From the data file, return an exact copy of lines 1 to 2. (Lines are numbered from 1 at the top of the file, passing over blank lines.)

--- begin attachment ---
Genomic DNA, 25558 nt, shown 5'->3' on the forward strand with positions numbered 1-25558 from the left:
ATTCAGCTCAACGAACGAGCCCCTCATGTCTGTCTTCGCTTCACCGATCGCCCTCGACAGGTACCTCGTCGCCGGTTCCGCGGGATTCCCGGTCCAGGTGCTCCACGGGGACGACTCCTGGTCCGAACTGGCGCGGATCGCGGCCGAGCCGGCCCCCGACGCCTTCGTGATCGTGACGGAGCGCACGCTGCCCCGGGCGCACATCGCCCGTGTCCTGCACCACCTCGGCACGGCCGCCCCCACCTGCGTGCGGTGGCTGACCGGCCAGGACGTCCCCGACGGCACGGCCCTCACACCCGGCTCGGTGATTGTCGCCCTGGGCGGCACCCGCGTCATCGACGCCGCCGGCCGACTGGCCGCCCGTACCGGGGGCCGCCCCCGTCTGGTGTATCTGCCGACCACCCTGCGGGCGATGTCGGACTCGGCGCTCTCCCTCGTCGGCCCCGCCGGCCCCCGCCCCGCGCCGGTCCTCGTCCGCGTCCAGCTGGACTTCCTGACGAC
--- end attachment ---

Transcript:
Genomic DNA, 25558 nt, shown 5'->3' on the forward strand with positions numbered 1-25558 from the left:
ATTCAGCTCAACGAACGAGCCCCTCATGTCTGTCTTCGCTTCACCGATCGCCCTCGACAGGTACCTCGTCGCCGGTTCCGCGGGATTCCCGGTCCAGGTGCTCCACGGGGACGACTCCTGGTCCGAACTGGCGCGGATCGCGGCCGAGCCGGCCCCCGACGCCTTCGTGATCGTGACGGAGCGCACGCTGCCCCGGGCGCACATCGCCCGTGTCCTGCACCACCTCGGCACGGCCGCCCCCACCTGCGTGCGGTGGCTGACCGGCCAGGACGTCCCCGACGGCACGGCCCTCACACCCGGCTCGGTGATTGTCGCCCTGGGCGGCACCCGCGTCATCGACGCCGCCGGCCGACTGGCCGCCCGTACCGGGGGCCGCCCCCGTCTGGTGTATCTGCCGACCACCCTGCGGGCGATGTCGGACTCGGCGCTCTCCCTCGTCGGCCCCGCCGGCCCCCGCCCCGCGCCGGTCCTCGTCCGCGTCCAGCTGGACTTCCTGACGAC